Published: April 8th 2010April 8th 2010
In the city of Luang Prabang, there are a few hospitals. The major one, known to be the best, is called the Chinese Hospital, as it was built and donated by the Chinese. Unfortunately, the best hospital in town is far from decent.
In Luang Prabang right now, the outside temperature is about 100 during the day, eighty at night. There is one patient room with working air conditioning. If you’d like to stay in this room, as a Lao person, it will cost you $7 per night. If you want to stay in a basic room as a Lao person, it will only cost you $1.20 per night. But you will share the small room, 20 x 20, with another patient, and have only a small fan. Sometimes this fan is broken. If your family want to stay with you, they'll have to sit on the floor.
The hospital is not too old, maybe twenty years, but it has not been well maintained. Perhaps there was no money for maintenance. Perhaps the people paid for maintenance were paid so badly they have done a poor job. The place is falling apart. It doesn’t have the feeling of a
The Best Patient Room
the only one with working air conditioning. I would have liked to take photos of the worse-off rooms but didn't want to bother anyone already sick, as these rooms were all full.
sparkling, well-oiled machine, the feeling you get in American hospitals. It feels more like a deserted town, or an old library, a place where the staff is lethargic and bored, and the building is dirty and falling in to further and further disrepair and no one really cares.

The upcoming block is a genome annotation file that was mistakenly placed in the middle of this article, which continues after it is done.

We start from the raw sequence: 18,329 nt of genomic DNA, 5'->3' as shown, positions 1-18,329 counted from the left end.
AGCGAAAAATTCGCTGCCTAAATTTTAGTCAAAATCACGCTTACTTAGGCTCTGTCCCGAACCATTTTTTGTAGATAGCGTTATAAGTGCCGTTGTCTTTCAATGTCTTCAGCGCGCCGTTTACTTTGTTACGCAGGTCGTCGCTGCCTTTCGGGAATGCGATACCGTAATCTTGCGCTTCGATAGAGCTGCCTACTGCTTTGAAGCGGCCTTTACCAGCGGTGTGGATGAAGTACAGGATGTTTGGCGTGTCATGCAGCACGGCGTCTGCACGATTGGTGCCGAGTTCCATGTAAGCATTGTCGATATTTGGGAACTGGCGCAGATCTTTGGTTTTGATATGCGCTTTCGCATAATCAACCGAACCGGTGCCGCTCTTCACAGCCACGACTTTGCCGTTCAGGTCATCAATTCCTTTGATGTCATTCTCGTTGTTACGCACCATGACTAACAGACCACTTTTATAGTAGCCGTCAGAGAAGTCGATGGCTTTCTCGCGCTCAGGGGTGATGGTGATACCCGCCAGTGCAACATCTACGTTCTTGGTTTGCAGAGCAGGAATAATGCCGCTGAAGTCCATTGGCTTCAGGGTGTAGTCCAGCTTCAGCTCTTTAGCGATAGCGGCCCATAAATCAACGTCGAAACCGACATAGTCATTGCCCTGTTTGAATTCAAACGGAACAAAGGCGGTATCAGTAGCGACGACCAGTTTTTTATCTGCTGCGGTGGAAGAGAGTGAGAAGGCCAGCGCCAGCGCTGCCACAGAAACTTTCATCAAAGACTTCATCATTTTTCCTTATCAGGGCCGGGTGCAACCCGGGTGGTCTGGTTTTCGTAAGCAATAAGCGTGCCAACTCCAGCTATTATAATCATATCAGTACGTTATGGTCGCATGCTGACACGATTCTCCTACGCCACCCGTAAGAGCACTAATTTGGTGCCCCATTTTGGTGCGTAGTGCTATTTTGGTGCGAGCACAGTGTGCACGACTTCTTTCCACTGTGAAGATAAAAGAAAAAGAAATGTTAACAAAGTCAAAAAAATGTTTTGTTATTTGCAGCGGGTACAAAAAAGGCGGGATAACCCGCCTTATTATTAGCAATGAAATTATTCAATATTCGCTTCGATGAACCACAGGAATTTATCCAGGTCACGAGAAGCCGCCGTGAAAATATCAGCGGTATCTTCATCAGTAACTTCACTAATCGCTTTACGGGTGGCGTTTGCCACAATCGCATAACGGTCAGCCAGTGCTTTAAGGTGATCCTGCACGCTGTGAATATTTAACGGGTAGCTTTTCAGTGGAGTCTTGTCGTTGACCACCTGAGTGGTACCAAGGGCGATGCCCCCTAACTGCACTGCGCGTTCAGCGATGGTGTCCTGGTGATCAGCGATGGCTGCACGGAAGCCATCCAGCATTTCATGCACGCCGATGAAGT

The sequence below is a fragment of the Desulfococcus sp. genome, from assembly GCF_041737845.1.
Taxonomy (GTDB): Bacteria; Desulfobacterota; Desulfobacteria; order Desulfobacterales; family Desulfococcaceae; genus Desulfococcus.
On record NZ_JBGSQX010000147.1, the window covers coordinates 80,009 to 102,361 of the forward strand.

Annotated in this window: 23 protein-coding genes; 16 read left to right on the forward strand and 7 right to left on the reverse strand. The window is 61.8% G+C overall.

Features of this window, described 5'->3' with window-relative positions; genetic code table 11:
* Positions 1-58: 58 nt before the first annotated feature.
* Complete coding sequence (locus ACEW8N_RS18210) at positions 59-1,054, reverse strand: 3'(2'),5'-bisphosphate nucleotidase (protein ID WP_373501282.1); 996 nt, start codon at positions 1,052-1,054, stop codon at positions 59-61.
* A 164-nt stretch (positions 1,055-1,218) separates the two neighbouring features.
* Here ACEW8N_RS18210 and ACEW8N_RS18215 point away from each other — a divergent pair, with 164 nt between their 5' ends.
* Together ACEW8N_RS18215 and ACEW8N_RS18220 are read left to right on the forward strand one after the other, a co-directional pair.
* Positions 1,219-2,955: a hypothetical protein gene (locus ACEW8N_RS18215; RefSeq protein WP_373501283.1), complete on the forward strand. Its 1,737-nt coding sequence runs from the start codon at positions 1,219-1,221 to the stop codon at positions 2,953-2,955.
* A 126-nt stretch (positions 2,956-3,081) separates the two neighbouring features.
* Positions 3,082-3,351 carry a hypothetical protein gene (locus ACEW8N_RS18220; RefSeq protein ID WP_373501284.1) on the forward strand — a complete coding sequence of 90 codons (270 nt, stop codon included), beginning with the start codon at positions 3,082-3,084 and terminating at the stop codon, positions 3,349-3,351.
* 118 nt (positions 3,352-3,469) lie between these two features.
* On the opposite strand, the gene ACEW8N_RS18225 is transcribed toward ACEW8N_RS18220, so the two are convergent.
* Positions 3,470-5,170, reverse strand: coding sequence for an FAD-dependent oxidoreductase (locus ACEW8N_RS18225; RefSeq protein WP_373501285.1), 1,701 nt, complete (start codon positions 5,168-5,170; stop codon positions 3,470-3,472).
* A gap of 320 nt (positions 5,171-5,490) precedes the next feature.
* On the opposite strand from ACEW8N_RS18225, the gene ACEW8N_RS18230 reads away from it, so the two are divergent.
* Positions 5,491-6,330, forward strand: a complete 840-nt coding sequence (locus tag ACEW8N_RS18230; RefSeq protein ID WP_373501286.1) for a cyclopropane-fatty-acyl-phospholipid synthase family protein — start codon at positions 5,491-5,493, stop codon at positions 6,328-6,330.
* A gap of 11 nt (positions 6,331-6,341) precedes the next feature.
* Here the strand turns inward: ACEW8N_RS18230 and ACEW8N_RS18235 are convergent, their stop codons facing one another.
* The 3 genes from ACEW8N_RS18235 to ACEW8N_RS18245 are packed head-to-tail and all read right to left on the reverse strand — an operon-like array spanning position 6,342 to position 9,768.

There is no food or drink service. There is no soap or shower service. There is no toilet paper. The toilets are all broken, as are the showers.
Your family will have to take care of you, bringing you food and drinks, toilet paper, soap, a towel. There is one restaurant inside the hospital, and a little food stand just outside the hospital gates.
The toilets were designed to flush and the showers were designed as typical Western showers. Now, the toilets must be flushed manually, with a bucket of water, and the showers consist only of a big bucket of water that you dish over yourself. At some point these facilities broke, and instead of being repaired, they were just adjusted, changed to an easier method.
The Chinese also put in only Chinese electric plugs, not the same as Lao plugs. So to use any plug in
the hospital, a converter must be purchased.
The electricity is spotty, often not working. For days at a time, there is no water for washing or cleaning.
The bed sheets, blankets and pillows are spotted with visible dirt stains. The white walls are also stained.
The worst part is the medical care. If you come to the hospital with a visible wound or a broken bone, you will be treated and if released quickly, your stay may be fairly efficient. There is quite a bit of modern equipment including x-ray machines, ultrasound machines, oxygen tanks with which to treat easily resolved ailments. You may have a positive experience. But if your stay is extended, and if you have a complex or serious ailment, you will have too much time to witness the inadequacies.
The doctors come to check on patients infrequently. After the initial exam, diagnosis, and prescription of medicines, the nurses are left in charge. The doctor might come back once a day, or once every two days to check on patients. The nurses also visit infrequently. The use of an IV is the most popular prescription, but often when an IV finishes, a nurse
can’t be found to change the bag. There are nurse call buttons, but they don’t work.